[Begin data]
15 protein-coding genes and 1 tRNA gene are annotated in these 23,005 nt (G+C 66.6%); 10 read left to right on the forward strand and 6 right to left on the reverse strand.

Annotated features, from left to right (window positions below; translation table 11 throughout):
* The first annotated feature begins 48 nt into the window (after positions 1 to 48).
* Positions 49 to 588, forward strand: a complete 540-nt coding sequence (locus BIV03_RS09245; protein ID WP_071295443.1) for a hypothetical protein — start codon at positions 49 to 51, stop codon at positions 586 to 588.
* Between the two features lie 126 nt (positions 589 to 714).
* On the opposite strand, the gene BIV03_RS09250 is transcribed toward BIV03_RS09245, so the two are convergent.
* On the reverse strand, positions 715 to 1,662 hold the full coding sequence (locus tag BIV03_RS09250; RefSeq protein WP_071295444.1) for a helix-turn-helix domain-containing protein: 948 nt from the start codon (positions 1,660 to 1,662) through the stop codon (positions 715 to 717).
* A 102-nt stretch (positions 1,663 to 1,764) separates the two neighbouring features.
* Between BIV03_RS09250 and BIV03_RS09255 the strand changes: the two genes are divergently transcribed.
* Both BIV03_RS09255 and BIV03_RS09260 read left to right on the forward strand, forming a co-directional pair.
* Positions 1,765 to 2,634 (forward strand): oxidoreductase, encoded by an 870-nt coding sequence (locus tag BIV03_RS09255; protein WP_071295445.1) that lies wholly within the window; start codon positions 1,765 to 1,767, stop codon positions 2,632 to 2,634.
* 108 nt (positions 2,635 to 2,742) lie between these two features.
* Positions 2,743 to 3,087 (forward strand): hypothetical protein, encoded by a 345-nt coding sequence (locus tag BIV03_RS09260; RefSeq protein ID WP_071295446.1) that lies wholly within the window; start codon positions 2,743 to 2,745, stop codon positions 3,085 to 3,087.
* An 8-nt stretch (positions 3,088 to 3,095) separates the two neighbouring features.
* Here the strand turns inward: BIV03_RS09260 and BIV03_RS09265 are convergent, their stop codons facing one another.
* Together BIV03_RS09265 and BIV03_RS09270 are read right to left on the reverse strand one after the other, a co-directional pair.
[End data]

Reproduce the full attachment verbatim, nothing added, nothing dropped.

15 protein-coding genes and 1 tRNA gene are annotated in these 23,005 nt (G+C 66.6%); 10 read left to right on the forward strand and 6 right to left on the reverse strand.

Annotated features, from left to right (window positions below; translation table 11 throughout):
* The first annotated feature begins 48 nt into the window (after positions 1 to 48).
* Positions 49 to 588, forward strand: a complete 540-nt coding sequence (locus BIV03_RS09245; protein ID WP_071295443.1) for a hypothetical protein — start codon at positions 49 to 51, stop codon at positions 586 to 588.
* Between the two features lie 126 nt (positions 589 to 714).
* On the opposite strand, the gene BIV03_RS09250 is transcribed toward BIV03_RS09245, so the two are convergent.
* On the reverse strand, positions 715 to 1,662 hold the full coding sequence (locus tag BIV03_RS09250; RefSeq protein WP_071295444.1) for a helix-turn-helix domain-containing protein: 948 nt from the start codon (positions 1,660 to 1,662) through the stop codon (positions 715 to 717).
* A 102-nt stretch (positions 1,663 to 1,764) separates the two neighbouring features.
* Between BIV03_RS09250 and BIV03_RS09255 the strand changes: the two genes are divergently transcribed.
* Both BIV03_RS09255 and BIV03_RS09260 read left to right on the forward strand, forming a co-directional pair.
* Positions 1,765 to 2,634 (forward strand): oxidoreductase, encoded by an 870-nt coding sequence (locus tag BIV03_RS09255; protein WP_071295445.1) that lies wholly within the window; start codon positions 1,765 to 1,767, stop codon positions 2,632 to 2,634.
* 108 nt (positions 2,635 to 2,742) lie between these two features.
* Positions 2,743 to 3,087 (forward strand): hypothetical protein, encoded by a 345-nt coding sequence (locus tag BIV03_RS09260; RefSeq protein ID WP_071295446.1) that lies wholly within the window; start codon positions 2,743 to 2,745, stop codon positions 3,085 to 3,087.
* An 8-nt stretch (positions 3,088 to 3,095) separates the two neighbouring features.
* Here the strand turns inward: BIV03_RS09260 and BIV03_RS09265 are convergent, their stop codons facing one another.
* Together BIV03_RS09265 and BIV03_RS09270 are read right to left on the reverse strand one after the other, a co-directional pair.